The only real knock against the video game is its unforgiving combat. Spider-Man is fast, agile, and intuitive, but he can’t take a lot of damage. His enemies, meanwhile, seem to churn up from a bottomless pit. How many henchmen can a supervillain actually have before undermining the economy of this cartoon New York City? And does it really take 12 guys to knock over a jewelry store?
I played through Marvel’s Spider-Man on the “Amazing” difficulty level, which is Spiderspeak for medium. There were moments when I found I’d slipped into a Spider-flow and could memorize every button combo and interpret Peter’s Spidey sense from the visual noise on-screen. When I was blocking, gyrating, webbing, punching, leaping, and racking up massive hit combos, fights were enthralling. Unfortunately I spent the vast majority of fights gritting my teeth and slogging my way through a fight to complete a mission or acquire one of the wide variety of tokens used as currency to upgrade my gear or acquire a new suit.
If you’re a perfectionist, or you simply enjoy brawlers, there’s a lot here for you. If you’re not quite at that level (and I certainly am not), the good news is the other half of Marvel’s Spider-Man also brings the goods.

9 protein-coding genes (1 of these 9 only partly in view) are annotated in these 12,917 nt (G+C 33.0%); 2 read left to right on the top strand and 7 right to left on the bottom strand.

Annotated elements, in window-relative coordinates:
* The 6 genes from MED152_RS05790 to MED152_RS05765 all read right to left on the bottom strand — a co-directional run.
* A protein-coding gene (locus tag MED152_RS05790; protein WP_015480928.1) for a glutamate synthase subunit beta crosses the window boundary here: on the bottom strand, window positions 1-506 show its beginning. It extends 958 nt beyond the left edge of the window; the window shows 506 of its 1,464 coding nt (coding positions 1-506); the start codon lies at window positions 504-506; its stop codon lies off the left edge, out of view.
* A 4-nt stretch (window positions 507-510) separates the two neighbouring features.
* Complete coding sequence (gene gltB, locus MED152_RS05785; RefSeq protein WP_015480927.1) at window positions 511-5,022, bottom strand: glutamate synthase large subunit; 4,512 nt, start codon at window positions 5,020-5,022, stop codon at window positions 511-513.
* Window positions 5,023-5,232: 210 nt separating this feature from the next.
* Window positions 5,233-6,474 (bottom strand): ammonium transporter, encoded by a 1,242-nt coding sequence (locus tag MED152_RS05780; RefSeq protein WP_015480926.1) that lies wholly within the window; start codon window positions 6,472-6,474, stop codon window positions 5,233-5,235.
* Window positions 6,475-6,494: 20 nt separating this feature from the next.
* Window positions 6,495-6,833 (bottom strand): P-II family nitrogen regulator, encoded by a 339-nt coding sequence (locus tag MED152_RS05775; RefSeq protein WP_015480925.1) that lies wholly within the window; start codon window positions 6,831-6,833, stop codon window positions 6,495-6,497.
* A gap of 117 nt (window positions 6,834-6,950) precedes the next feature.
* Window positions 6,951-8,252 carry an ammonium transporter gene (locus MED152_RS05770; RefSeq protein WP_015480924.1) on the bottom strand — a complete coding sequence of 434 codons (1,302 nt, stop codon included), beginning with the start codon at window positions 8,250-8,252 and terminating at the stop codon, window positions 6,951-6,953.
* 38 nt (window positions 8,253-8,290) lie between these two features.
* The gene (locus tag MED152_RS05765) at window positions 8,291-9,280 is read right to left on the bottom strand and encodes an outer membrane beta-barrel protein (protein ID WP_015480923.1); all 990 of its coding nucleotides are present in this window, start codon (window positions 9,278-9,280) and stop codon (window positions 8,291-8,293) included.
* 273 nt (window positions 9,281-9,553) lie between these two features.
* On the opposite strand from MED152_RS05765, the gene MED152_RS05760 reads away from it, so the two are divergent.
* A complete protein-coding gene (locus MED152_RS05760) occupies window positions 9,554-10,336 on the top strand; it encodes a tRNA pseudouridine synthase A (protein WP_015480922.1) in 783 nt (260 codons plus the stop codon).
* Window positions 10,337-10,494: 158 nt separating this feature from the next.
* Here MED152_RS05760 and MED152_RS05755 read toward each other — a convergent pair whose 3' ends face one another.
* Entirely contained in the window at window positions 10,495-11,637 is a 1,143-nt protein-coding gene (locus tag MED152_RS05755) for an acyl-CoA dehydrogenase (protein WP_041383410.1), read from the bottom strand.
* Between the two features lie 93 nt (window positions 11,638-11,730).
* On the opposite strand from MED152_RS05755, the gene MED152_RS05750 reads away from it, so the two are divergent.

Spider-Man’s more than 50-year history would be impossible to encapsulate into one representation of his character and this game doesn’t bother trying. It is a modern take on the web-slinger, but one that retains the absolute core of the character. He is naive, hapless, strong, vulnerable, brave beyond measure, and deeply empathetic. He is a young man with extraordinary abilities in a world that is at once intimately familiar to him and hopelessly beyond his depth. He is also now an electronics expert, an expert biologist, and a social media using, phone-obsessed 20-something who manages to nearly effortlessly balance the demands of a busy social life with being a friendly neighborhood crime fighter.